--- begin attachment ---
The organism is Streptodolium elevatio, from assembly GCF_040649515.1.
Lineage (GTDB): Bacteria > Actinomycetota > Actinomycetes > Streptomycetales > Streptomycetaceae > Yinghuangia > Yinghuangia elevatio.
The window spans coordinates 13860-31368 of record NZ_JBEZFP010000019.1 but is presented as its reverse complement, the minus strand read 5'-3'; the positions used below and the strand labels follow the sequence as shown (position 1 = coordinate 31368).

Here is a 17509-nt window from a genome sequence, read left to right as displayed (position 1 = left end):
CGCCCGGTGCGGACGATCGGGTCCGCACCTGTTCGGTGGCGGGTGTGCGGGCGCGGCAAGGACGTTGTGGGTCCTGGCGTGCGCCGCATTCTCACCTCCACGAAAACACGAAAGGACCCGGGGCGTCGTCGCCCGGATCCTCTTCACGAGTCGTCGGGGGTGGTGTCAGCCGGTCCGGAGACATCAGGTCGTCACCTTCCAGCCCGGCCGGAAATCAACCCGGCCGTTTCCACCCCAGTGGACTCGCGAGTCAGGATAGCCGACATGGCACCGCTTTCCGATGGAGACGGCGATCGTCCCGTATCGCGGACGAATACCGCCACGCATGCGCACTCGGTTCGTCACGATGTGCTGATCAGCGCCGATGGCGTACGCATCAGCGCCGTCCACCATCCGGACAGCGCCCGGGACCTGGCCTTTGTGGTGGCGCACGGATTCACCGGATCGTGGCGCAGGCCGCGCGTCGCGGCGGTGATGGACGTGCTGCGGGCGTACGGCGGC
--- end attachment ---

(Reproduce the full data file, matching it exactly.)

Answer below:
The organism is Streptodolium elevatio, from assembly GCF_040649515.1.
Lineage (GTDB): Bacteria > Actinomycetota > Actinomycetes > Streptomycetales > Streptomycetaceae > Yinghuangia > Yinghuangia elevatio.
The window spans coordinates 13860-31368 of record NZ_JBEZFP010000019.1 but is presented as its reverse complement, the minus strand read 5'-3'; the positions used below and the strand labels follow the sequence as shown (position 1 = coordinate 31368).

Here is a 17509-nt window from a genome sequence, read left to right as displayed (position 1 = left end):
CGCCCGGTGCGGACGATCGGGTCCGCACCTGTTCGGTGGCGGGTGTGCGGGCGCGGCAAGGACGTTGTGGGTCCTGGCGTGCGCCGCATTCTCACCTCCACGAAAACACGAAAGGACCCGGGGCGTCGTCGCCCGGATCCTCTTCACGAGTCGTCGGGGGTGGTGTCAGCCGGTCCGGAGACATCAGGTCGTCACCTTCCAGCCCGGCCGGAAATCAACCCGGCCGTTTCCACCCCAGTGGACTCGCGAGTCAGGATAGCCGACATGGCACCGCTTTCCGATGGAGACGGCGATCGTCCCGTATCGCGGACGAATACCGCCACGCATGCGCACTCGGTTCGTCACGATGTGCTGATCAGCGCCGATGGCGTACGCATCAGCGCCGTCCACCATCCGGACAGCGCCCGGGACCTGGCCTTTGTGGTGGCGCACGGATTCACCGGATCGTGGCGCAGGCCGCGCGTCGCGGCGGTGATGGACGTGCTGCGGGCGTACGGCGGC